Prime Minister Lee Nak-yon speaks during a coordination meeting in Seoul on Aug. 8, 2019. [Photo provided by Prime Minister`s Secretariat]
Japan allowed its first export of chip making material to South Korea after it enforced case-by-case curbs on three sensitive chemicals bound for Korea from last month.
Korean Prime Minister Lee Nak-yon Thursday confirmed that Tokyo approved a Japanese vendor of photoresist, one of the three products subject to the export controls since July 4, to ship out the product to Korea after finding no risk of military use.
Since July 4, Tokyo exempted three materials going into semiconductors and display panel production from fast and simple clearance when heading for Korea, which until then was on a whitelist status bestowed on “trusted” trade partners to exempt complicated procedures on exports of items falling under strategic and sensitive category with the risk of weaponry applications.
Under the new rule, exporters of the three chemicals had to gain separate permission for each shipment, a process that takes up to 90 days. No shipments had been granted until the latest case.
Seoul had strongly protested the move as unfair discrimination and a spiteful response to Korean Supreme Court rulings on wartime forced labor as the restrictions targeted Korea’s core components industry responsible for a quarter of the country’s exports. Tokyo has denied such intentions and maintained the move was on security grounds.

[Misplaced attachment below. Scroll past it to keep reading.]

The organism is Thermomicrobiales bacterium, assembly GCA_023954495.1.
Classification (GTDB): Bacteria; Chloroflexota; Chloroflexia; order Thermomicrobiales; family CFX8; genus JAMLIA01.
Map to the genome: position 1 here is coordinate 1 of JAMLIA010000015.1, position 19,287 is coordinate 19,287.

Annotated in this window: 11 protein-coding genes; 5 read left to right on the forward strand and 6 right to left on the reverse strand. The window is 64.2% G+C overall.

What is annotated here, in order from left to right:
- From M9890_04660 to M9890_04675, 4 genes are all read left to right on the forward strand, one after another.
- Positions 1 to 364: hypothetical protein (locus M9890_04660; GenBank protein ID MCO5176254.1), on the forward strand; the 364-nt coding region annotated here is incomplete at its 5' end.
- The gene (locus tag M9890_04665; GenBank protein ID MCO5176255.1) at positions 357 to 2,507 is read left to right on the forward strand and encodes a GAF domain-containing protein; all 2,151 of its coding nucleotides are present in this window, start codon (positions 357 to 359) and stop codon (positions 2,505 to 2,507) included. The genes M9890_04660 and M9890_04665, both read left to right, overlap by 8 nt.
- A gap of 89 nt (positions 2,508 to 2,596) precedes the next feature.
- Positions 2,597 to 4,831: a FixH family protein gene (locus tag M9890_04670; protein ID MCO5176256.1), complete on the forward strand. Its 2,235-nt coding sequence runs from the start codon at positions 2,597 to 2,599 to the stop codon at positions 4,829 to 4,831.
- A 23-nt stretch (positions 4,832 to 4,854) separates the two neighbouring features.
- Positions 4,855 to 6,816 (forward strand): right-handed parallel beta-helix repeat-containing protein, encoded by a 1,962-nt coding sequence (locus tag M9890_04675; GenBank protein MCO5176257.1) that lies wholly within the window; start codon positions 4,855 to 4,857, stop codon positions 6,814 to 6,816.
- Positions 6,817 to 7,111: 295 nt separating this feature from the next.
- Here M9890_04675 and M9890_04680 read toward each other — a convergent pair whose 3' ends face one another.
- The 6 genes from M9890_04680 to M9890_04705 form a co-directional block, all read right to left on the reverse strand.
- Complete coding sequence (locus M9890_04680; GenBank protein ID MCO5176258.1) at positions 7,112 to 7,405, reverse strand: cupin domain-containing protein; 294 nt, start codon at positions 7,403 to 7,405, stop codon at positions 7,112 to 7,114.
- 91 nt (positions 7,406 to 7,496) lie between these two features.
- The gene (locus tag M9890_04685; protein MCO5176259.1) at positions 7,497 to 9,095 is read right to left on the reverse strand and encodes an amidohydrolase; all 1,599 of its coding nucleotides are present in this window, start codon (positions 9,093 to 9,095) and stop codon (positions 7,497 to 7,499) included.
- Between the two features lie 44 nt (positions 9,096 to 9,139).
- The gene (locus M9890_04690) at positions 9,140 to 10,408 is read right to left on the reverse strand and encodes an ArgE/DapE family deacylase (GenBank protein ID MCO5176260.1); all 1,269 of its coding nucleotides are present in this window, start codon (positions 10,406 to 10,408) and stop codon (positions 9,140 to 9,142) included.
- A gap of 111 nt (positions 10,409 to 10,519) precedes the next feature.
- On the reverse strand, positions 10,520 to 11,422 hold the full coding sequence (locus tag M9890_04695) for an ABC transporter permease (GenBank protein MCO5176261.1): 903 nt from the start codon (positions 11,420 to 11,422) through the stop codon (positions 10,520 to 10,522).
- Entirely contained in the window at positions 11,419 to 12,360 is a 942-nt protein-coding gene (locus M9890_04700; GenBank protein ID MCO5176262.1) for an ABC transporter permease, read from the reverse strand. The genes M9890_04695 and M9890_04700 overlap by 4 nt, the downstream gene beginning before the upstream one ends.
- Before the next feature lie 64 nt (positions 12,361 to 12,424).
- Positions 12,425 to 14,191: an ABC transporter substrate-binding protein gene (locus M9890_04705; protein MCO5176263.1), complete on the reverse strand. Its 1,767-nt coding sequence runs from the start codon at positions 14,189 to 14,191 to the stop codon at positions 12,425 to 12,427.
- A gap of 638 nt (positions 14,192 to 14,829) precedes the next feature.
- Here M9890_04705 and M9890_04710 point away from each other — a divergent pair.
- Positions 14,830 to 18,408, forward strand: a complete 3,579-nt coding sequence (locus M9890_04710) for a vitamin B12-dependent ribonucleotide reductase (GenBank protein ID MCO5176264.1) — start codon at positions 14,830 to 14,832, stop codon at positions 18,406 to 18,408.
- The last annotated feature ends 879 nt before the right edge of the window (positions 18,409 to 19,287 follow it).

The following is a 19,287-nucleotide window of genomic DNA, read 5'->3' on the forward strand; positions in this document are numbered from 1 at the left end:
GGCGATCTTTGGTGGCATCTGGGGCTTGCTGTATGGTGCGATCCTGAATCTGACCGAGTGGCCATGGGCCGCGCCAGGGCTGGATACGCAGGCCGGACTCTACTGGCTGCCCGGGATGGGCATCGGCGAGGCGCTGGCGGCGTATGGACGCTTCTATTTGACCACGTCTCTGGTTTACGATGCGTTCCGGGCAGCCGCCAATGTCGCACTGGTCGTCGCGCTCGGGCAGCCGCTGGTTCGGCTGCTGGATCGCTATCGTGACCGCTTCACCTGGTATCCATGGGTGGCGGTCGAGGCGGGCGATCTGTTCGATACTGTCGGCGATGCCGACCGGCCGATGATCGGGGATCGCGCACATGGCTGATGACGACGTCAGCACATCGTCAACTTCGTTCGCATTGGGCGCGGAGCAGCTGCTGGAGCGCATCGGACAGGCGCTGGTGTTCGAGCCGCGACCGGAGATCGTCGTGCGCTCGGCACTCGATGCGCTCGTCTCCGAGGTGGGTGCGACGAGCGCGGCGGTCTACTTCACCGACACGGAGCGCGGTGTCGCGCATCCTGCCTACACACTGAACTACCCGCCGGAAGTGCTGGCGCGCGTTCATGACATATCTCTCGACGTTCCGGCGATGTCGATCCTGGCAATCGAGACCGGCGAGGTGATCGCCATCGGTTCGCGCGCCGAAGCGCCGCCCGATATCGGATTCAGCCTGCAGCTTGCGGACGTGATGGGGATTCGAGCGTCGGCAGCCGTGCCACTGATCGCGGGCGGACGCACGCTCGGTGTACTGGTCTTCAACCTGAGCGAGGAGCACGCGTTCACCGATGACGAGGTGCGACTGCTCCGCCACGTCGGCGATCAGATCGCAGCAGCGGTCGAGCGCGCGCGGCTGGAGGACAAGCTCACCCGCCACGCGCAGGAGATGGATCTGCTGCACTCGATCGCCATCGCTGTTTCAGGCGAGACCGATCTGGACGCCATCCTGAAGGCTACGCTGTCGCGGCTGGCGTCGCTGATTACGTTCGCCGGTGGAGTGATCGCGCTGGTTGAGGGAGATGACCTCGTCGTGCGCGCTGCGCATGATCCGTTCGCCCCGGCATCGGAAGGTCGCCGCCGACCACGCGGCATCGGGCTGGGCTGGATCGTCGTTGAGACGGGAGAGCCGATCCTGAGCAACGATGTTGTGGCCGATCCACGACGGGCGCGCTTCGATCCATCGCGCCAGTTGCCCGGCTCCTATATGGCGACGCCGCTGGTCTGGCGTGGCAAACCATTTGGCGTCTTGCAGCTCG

Industry observers had projected the first approval to come around early October, expecting Japan to drag out its maximum three-month period. But the decision appears to have been hastened amid fears of disruption to the global supply chain.
The move is also seen as Tokyo’s attempt to avoid international criticism after doubling down its pressure on Seoul last week by dropping Korea from its list of favored trade partners.
While officially removing Korea from the whitelist status on Friday, Tokyo did not name specific items apart from the three requiring case-by-case approval.
The photoresists are necessary for advanced technology called extreme ultraviolet (EUV) lithography. Korea depends more than 90 percent of its photoresist on Japanese supplies. It is a key material in the foundry business, an area in which Samsung Electronics has set out to claim world leadership in efforts to diversify beyond memory chips.
Meanwhile, there were reports that a Japanese exporter also gained approval to ship hydrogen fluoride, an etching gas necessary for cleaning chips, to Samsung’s chip facility in Xian, China.
By Jung Wook and Kim Hyo-jin
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